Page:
Low Dose Bromocriptine (Parlodel™)

February 25, 2010 by admin  
Filed under Immunotheraphy

Low Dose Bromocriptine (Parlodel™)
Reprogramming hormone assembly lines

Based on research literature and clinical experience, bromocriptine may be used to restore strength and stamina in many cancer patients. Bromocriptine may benefit cancer patients in more than one way.

Prolactin is spontaneously overly secreted in some lung cancer patients. This excess secretion causes breast tenderness and enlargement. Premarin may cause breast tenderness and breast enlargement in men, but this effect is mediated by way of prolactin. If prolactin is blocked with bromocriptine, estrogen may be employed for its immune enhancing effects without fear of feminizing or prolactogenic effects in either sex.

A cell population, the somatomammatrophs, in the master gland, the hypophysis, has a pleuripotential capability to secrete either prolactin, or somatotropin, or both. The relative ratio of the production and secretion of these two hormones appears to have frequent marked clinical consequences.

In old age and cancer, somatomammatrophs secrete mostly prolactin. Prolactin is the hormone secreted in pregnancy. It helps establish a state where the mother’s immune system tolerates the progressive growth of the baby. Somatotropin is the trophic (nourishing) hormone of the thymus gland, the master gland of immunity.

Loss of somatotropin secretion leads to loss of physical strength and stamina. There is an actual decrease in muscle mass. Patients get flabby and indolent. Their sense of well being may be very seriously compromised by weakness and loss of stamina.

Based on extensive observation of strength and energy restoration in cancer and autoimmune patients, bromocriptine is capable of restoring the youthful ratio of bromocriptine / prolactin secretion, providing in cancer patients a return of the lost vigor of months or even years earlier. Not surprising from the known effects of bromocriptine as a stimulant of growth hormone secretion, objective evidence of improved surface labeling (maturation) of lymphocytes is frequently observed in cancer patients to whom bromocriptine is prescribed.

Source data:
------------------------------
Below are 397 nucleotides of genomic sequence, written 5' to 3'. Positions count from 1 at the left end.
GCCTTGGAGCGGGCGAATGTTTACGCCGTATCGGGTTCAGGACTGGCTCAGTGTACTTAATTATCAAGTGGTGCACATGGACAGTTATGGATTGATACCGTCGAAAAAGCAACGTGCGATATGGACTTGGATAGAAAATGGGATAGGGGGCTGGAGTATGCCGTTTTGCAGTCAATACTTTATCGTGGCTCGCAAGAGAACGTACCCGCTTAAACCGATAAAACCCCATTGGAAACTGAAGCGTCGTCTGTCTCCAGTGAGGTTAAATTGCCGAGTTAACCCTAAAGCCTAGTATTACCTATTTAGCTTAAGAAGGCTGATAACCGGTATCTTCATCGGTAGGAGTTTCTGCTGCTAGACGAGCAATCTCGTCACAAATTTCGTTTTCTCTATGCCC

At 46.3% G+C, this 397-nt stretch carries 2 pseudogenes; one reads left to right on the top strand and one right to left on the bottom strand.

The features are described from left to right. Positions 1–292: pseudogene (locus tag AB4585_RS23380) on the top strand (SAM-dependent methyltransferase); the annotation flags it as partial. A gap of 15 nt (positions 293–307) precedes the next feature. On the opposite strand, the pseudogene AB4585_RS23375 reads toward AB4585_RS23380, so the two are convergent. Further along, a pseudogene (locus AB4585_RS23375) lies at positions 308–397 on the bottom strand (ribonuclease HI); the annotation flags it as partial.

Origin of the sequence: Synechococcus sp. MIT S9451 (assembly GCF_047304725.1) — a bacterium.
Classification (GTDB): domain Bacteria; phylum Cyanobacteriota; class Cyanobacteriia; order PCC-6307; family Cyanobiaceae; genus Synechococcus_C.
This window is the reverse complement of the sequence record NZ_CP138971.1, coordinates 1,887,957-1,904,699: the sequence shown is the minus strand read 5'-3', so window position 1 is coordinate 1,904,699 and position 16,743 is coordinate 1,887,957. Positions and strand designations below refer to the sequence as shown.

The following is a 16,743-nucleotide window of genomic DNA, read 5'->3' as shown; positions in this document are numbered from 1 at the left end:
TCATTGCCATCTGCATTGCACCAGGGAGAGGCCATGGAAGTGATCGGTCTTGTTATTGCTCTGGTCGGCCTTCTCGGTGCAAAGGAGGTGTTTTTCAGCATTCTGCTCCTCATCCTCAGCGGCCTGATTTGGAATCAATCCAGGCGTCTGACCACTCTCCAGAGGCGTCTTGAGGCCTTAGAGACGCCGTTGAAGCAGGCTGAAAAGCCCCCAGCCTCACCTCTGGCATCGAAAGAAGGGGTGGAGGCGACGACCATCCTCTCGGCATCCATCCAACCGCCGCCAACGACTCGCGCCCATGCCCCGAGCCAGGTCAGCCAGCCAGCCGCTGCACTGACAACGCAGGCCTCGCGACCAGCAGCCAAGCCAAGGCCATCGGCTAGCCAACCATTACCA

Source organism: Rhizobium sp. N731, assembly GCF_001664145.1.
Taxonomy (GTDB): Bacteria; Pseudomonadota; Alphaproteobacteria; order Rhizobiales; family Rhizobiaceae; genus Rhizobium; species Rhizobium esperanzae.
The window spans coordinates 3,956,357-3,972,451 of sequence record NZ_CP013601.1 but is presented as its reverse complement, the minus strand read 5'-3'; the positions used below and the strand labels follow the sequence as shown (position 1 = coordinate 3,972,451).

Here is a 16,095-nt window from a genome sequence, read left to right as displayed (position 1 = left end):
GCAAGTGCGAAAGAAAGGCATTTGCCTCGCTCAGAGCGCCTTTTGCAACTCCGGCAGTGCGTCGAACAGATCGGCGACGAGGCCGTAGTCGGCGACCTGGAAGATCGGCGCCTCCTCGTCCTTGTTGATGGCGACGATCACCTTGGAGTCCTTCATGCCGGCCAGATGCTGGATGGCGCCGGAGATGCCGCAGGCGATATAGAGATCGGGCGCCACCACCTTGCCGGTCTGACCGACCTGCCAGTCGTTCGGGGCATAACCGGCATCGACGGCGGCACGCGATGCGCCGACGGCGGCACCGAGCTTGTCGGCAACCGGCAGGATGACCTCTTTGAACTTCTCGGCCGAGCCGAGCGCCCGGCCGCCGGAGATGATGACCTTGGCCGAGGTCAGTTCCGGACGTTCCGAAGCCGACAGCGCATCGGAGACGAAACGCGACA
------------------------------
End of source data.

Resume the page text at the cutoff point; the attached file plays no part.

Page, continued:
CD2, CD3, CD4 (helper cells) and CD56 (natural killer cells) frequently increase.

A pharmacological effect of bromocriptine seems to be a reprogramming of hormone assembly lines inside the somatomammotroph. These hormone assembly lines, which are capable of assembling either prolactin or somatotropin, require a conversion time from prolactin to somatotropin of one to eight weeks, typically 1 1/2 weeks (10 days) to a month (30 days). In many very weak cancer patients, the Center encourages a clinical trial of bromocriptine lasting two months, as a typical experience of no benefit at 10 days frequently converts to significant benefit by 8 weeks.

Bromocriptine is begun slowly. The worst common side effects of bromocriptine are light headedness with standing (orthostatic hypotension) and nausea. Either of these symptoms, if present, usually resolves spontaneously within three or four days.

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